Silicon Valley billionaire Tim Draper is looking to back Australian startups with the high-profile investor welcoming Right Click Capital as the first Australian firm to join his illustrious network.
Right Click Capital has officially joined the Draper Venture Network, a “one-of-a-kind” alliance of investor firms from around the world, encompassing 450 investments and collective assets of $2.1 billion ($US1.6 billion).
The partnership will be two-sided, with Right Click Capital investors given co-investment opportunities while the firm’s portfolio companies being presented with international funding options.
Through the Draper Venture Network the various VC firms “share strategies, source opportunities and create greater value”, with the organisation now spanning more than 60 cities around the world.
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Right Click Capital partner Benjamin Chong says Draper’s move is a testament to the recent growth and development of the Australian startup ecosystem.
“It is a vote of confidence and it’s about the rising tide,” Chong tells StartupSmart.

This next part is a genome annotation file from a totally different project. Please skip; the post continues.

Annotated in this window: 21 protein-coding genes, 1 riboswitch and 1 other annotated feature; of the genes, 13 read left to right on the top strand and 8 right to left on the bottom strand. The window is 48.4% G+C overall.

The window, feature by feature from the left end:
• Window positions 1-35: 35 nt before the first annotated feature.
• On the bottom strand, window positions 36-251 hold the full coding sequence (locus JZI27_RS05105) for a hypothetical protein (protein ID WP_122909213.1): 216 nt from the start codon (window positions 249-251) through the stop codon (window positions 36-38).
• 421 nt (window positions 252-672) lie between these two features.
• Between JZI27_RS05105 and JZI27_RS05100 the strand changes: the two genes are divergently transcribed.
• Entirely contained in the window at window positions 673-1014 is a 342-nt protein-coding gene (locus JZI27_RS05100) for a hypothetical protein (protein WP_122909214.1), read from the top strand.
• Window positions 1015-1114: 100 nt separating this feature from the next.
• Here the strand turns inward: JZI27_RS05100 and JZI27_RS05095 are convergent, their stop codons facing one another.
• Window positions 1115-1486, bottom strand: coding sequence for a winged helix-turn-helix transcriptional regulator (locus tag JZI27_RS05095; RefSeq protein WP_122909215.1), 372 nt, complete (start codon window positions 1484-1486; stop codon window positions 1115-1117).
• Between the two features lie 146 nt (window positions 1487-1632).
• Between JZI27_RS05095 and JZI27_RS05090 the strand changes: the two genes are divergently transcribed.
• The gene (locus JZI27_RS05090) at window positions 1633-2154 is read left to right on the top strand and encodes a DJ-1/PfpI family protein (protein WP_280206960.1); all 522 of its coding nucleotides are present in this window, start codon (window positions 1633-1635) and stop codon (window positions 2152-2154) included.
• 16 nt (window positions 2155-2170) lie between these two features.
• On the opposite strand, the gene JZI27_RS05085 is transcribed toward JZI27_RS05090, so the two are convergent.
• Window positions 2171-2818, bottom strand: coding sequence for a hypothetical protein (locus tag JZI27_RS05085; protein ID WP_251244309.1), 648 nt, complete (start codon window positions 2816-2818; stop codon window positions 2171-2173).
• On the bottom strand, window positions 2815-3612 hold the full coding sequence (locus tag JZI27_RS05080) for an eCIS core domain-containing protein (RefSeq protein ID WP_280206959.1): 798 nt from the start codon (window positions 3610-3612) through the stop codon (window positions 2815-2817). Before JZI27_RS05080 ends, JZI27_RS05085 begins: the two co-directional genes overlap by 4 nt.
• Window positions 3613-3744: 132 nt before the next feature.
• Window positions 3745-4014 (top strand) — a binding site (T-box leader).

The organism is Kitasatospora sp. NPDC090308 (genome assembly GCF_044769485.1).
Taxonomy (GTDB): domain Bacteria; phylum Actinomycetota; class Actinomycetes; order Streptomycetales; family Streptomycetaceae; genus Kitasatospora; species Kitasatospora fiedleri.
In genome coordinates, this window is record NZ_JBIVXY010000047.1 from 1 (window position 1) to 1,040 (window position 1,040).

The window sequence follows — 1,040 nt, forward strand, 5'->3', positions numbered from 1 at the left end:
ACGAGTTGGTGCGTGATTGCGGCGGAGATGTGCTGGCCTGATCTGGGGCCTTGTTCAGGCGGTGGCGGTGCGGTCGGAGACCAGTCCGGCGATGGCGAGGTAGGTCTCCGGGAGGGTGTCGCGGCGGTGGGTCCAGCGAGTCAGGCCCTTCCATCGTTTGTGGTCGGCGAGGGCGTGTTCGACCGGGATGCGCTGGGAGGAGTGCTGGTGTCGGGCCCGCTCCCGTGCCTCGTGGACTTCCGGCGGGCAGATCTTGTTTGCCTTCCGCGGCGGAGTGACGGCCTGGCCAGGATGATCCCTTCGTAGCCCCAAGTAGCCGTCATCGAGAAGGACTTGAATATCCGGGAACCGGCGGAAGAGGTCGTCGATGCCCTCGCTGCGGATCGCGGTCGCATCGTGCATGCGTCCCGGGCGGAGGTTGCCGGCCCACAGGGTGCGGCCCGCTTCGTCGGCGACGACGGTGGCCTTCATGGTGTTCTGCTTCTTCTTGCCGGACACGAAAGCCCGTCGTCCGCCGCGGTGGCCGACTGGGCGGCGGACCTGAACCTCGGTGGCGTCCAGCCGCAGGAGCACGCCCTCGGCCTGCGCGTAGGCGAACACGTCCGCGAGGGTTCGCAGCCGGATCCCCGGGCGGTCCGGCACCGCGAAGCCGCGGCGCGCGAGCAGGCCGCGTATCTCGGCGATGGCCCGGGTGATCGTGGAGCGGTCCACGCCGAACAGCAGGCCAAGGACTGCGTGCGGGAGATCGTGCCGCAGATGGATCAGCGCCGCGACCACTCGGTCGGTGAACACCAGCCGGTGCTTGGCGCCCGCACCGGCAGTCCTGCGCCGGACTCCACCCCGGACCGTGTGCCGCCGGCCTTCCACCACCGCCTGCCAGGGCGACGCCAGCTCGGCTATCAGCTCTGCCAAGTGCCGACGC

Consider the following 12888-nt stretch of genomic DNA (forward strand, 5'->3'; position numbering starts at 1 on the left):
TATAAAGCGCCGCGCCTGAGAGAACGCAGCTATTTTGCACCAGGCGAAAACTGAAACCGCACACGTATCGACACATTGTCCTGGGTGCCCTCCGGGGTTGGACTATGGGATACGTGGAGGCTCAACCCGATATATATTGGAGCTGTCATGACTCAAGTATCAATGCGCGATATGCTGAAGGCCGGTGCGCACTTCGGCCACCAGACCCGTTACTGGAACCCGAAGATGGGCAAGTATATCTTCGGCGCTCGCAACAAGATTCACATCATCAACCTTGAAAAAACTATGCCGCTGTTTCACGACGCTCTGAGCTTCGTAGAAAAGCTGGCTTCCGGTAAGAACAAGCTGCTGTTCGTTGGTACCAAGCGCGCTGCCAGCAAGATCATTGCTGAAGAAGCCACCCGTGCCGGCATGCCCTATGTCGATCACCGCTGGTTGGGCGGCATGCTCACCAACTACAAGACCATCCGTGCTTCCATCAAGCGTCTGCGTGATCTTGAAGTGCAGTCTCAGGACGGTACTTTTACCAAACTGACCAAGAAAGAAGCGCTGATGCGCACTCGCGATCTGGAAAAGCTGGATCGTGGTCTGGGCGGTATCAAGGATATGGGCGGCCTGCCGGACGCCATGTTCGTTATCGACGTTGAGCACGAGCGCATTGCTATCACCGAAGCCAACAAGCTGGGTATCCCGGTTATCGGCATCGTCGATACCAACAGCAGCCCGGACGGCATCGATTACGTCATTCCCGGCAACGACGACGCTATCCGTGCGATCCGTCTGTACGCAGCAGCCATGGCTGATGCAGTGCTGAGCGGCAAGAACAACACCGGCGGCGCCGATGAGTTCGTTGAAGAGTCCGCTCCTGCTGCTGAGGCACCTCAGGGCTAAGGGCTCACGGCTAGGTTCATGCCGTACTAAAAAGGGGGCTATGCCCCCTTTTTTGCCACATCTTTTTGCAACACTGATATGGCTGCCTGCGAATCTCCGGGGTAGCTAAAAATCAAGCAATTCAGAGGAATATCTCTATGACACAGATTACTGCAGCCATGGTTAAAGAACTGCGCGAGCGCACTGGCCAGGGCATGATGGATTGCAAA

“We want for there to be more successful startups in Australia- that is going to beget more success.
“For us being able to have gone through the due diligence process and to have been vouched for by other funds has been really cool.”
The groundwork for the partnership was laid at the SXSW conference this year when Right Click Capital partner Ari Klinger met with Draper.
“Tim expressed interest in expanding his network to this part of the world and the conversation started from there,” Chong says.
“It has been a journey and it’s been great learning more about the network and the breadth of their investors. We’re glad to be part of the network.”
Chong says it’s all about helping Right Click Capital’s portfolio startups and giving them access to global networks.
“For our portfolio it allows them access to additional capital and to be part of a network of 500 portfolio companies,” he says.
“We think it adds to the already global network that we have and allows us to offer more to our portfolio companies.”
It will also mean that Australian startups won’t need to relocate entirely or spend long amounts of time overseas in search of large funding rounds, he says.
“With the businesses that we are investing in we have the opportunity to build the technology here to prove it out and then sell to international markets,” Chong says.
“We want these companies to be successful and employ lots of Australians but be selling to people overseas.”
Draper recently raised $190 million in April for the Draper Associates seed fund and has backed the likes of Skype, Baidu and Tesla.
He told the Australian Financial Review that he is “very interested” in investing in Australian startups.
“There have been some great companies started down under,” Draper told the AFR.
“We’re looking to back entrepreneurs who are building globally scalable companies regardless of where they are based and I see Australian founders as having great potential.”